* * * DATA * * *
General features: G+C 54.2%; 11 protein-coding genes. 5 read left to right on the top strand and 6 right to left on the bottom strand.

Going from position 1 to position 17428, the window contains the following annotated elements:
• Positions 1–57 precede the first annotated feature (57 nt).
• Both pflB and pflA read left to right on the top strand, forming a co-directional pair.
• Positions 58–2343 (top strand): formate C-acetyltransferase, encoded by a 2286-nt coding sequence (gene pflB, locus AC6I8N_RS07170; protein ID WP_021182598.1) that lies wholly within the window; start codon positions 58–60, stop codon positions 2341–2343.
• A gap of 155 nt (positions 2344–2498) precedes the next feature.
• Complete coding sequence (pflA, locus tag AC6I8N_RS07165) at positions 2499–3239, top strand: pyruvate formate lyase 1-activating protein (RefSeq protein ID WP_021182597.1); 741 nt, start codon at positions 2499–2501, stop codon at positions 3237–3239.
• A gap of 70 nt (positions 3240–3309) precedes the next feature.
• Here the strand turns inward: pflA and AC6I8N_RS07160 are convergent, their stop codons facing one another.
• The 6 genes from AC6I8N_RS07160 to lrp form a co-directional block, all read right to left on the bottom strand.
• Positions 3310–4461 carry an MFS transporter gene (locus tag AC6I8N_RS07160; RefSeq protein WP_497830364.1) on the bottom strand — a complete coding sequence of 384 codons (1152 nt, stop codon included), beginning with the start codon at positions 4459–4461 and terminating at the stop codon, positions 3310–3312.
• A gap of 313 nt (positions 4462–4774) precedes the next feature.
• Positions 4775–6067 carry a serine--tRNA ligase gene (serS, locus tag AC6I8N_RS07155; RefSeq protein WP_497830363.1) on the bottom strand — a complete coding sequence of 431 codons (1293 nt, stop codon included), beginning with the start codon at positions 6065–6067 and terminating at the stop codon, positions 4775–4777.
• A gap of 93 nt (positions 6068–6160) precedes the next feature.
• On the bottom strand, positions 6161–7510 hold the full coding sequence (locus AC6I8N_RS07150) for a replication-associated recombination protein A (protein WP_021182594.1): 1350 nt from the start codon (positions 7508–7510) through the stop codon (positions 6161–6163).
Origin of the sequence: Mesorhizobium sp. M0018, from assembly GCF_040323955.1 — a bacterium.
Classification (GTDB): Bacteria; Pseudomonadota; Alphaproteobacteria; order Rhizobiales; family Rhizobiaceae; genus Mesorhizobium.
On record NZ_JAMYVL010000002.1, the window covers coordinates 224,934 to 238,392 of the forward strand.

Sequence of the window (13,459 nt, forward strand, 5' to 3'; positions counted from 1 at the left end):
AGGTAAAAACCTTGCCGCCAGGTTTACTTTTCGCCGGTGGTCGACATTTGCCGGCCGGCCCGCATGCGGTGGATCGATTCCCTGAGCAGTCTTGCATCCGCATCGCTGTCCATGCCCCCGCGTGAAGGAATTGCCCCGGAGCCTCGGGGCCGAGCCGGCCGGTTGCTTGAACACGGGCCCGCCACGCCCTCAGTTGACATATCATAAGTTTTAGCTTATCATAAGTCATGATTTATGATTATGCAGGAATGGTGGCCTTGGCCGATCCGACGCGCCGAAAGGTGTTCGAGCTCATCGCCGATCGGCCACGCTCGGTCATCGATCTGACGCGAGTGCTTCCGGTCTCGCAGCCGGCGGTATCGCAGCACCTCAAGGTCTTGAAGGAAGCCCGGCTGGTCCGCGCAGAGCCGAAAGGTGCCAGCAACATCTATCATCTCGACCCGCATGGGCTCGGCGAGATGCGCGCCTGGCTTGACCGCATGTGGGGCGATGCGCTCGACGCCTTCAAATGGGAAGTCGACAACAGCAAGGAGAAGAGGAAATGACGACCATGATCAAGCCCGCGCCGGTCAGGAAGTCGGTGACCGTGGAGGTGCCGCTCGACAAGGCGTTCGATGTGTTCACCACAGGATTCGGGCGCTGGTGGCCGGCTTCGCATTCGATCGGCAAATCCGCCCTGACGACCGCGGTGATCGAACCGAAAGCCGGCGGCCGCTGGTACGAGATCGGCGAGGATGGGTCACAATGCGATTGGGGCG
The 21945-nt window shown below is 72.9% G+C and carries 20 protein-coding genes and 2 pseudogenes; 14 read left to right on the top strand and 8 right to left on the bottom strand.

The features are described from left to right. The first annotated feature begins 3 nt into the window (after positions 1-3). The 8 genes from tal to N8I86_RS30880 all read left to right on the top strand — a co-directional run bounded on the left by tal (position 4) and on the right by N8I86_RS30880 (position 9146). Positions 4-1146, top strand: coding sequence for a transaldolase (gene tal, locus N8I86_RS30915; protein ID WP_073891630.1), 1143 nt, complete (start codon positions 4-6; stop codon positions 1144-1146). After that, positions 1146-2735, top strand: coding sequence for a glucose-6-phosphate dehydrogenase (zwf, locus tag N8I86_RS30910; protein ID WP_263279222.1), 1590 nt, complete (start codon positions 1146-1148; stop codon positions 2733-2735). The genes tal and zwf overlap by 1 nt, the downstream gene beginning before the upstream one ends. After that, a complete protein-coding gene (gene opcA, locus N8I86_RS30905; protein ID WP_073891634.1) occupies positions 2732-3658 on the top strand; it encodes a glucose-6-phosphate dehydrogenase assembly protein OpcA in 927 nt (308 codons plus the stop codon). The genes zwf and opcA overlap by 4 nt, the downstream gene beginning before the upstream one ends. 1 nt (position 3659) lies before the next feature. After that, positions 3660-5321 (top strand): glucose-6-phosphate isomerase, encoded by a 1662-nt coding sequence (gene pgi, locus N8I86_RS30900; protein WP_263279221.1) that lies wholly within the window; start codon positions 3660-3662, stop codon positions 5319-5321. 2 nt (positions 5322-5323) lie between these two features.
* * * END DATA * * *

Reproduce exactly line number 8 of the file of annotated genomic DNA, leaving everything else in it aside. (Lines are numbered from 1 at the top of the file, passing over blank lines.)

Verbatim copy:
• A gap of 70 nt (positions 3240–3309) precedes the next feature.